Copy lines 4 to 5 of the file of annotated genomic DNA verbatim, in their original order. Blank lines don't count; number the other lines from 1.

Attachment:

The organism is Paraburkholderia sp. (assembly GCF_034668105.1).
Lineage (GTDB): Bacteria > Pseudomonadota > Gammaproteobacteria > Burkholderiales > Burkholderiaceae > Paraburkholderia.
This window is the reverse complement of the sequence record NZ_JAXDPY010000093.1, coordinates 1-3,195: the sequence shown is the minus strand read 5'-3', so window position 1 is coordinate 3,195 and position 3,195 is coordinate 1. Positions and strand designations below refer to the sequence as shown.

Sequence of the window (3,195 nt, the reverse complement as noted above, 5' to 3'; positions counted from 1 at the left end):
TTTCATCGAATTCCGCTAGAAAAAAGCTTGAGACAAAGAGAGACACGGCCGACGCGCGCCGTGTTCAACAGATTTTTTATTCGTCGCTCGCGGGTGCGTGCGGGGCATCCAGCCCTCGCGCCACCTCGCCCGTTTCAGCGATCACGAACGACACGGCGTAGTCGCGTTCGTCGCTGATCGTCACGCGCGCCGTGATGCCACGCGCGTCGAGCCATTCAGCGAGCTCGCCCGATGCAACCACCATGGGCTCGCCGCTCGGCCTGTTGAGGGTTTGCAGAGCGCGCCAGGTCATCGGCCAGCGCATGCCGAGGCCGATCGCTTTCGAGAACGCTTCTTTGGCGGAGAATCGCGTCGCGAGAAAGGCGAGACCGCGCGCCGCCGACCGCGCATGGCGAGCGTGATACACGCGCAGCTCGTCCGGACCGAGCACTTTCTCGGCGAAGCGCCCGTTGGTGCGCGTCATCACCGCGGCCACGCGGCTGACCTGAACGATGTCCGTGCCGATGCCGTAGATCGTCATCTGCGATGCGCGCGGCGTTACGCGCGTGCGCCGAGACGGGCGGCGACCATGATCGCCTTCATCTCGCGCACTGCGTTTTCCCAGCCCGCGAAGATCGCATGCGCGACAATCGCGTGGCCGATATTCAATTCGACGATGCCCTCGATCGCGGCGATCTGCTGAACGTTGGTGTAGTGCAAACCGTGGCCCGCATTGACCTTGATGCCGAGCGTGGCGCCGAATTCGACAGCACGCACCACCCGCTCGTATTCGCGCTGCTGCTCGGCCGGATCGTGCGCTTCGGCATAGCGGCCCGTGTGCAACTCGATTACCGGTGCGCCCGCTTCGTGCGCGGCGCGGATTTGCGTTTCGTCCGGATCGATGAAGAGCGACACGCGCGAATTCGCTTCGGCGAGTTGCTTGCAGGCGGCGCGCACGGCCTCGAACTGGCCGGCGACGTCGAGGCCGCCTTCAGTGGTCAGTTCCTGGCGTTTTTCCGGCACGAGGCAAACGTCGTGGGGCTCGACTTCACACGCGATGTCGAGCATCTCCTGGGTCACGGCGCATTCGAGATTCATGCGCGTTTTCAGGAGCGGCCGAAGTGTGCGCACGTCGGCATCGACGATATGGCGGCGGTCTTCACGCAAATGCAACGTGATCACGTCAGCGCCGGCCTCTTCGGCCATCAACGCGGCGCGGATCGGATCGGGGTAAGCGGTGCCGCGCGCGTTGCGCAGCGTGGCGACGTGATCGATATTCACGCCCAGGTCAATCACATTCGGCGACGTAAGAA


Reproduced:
Sequence of the window (3,195 nt, the reverse complement as noted above, 5' to 3'; positions counted from 1 at the left end):
TTTCATCGAATTCCGCTAGAAAAAAGCTTGAGACAAAGAGAGACACGGCCGACGCGCGCCGTGTTCAACAGATTTTTTATTCGTCGCTCGCGGGTGCGTGCGGGGCATCCAGCCCTCGCGCCACCTCGCCCGTTTCAGCGATCACGAACGACACGGCGTAGTCGCGTTCGTCGCTGATCGTCACGCGCGCCGTGATGCCACGCGCGTCGAGCCATTCAGCGAGCTCGCCCGATGCAACCACCATGGGCTCGCCGCTCGGCCTGTTGAGGGTTTGCAGAGCGCGCCAGGTCATCGGCCAGCGCATGCCGAGGCCGATCGCTTTCGAGAACGCTTCTTTGGCGGAGAATCGCGTCGCGAGAAAGGCGAGACCGCGCGCCGCCGACCGCGCATGGCGAGCGTGATACACGCGCAGCTCGTCCGGACCGAGCACTTTCTCGGCGAAGCGCCCGTTGGTGCGCGTCATCACCGCGGCCACGCGGCTGACCTGAACGATGTCCGTGCCGATGCCGTAGATCGTCATCTGCGATGCGCGCGGCGTTACGCGCGTGCGCCGAGACGGGCGGCGACCATGATCGCCTTCATCTCGCGCACTGCGTTTTCCCAGCCCGCGAAGATCGCATGCGCGACAATCGCGTGGCCGATATTCAATTCGACGATGCCCTCGATCGCGGCGATCTGCTGAACGTTGGTGTAGTGCAAACCGTGGCCCGCATTGACCTTGATGCCGAGCGTGGCGCCGAATTCGACAGCACGCACCACCCGCTCGTATTCGCGCTGCTGCTCGGCCGGATCGTGCGCTTCGGCATAGCGGCCCGTGTGCAACTCGATTACCGGTGCGCCCGCTTCGTGCGCGGCGCGGATTTGCGTTTCGTCCGGATCGATGAAGAGCGACACGCGCGAATTCGCTTCGGCGAGTTGCTTGCAGGCGGCGCGCACGGCCTCGAACTGGCCGGCGACGTCGAGGCCGCCTTCAGTGGTCAGTTCCTGGCGTTTTTCCGGCACGAGGCAAACGTCGTGGGGCTCGACTTCACACGCGATGTCGAGCATCTCCTGGGTCACGGCGCATTCGAGATTCATGCGCGTTTTCAGGAGCGGCCGAAGTGTGCGCACGTCGGCATCGACGATATGGCGGCGGTCTTCACGCAAATGCAACGTGATCACGTCAGCGCCGGCCTCTTCGGCCATCAACGCGGCGCGGATCGGATCGGGGTAAGCGGTGCCGCGCGCGTTGCGCAGCGTGGCGACGTGATCGATATTCACGCCCAGGTCAATCACATTCGGCGACGTAAGAA